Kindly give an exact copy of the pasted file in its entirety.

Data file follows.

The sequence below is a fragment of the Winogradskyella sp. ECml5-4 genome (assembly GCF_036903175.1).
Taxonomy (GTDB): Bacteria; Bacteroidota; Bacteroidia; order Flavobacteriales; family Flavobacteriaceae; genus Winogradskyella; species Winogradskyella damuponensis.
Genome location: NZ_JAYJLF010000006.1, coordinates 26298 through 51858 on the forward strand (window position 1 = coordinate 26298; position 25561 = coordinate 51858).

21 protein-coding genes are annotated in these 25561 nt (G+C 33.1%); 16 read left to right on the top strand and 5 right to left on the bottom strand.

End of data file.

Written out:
The sequence below is a fragment of the Winogradskyella sp. ECml5-4 genome (assembly GCF_036903175.1).
Taxonomy (GTDB): Bacteria; Bacteroidota; Bacteroidia; order Flavobacteriales; family Flavobacteriaceae; genus Winogradskyella; species Winogradskyella damuponensis.
Genome location: NZ_JAYJLF010000006.1, coordinates 26298 through 51858 on the forward strand (window position 1 = coordinate 26298; position 25561 = coordinate 51858).

21 protein-coding genes are annotated in these 25561 nt (G+C 33.1%); 16 read left to right on the top strand and 5 right to left on the bottom strand.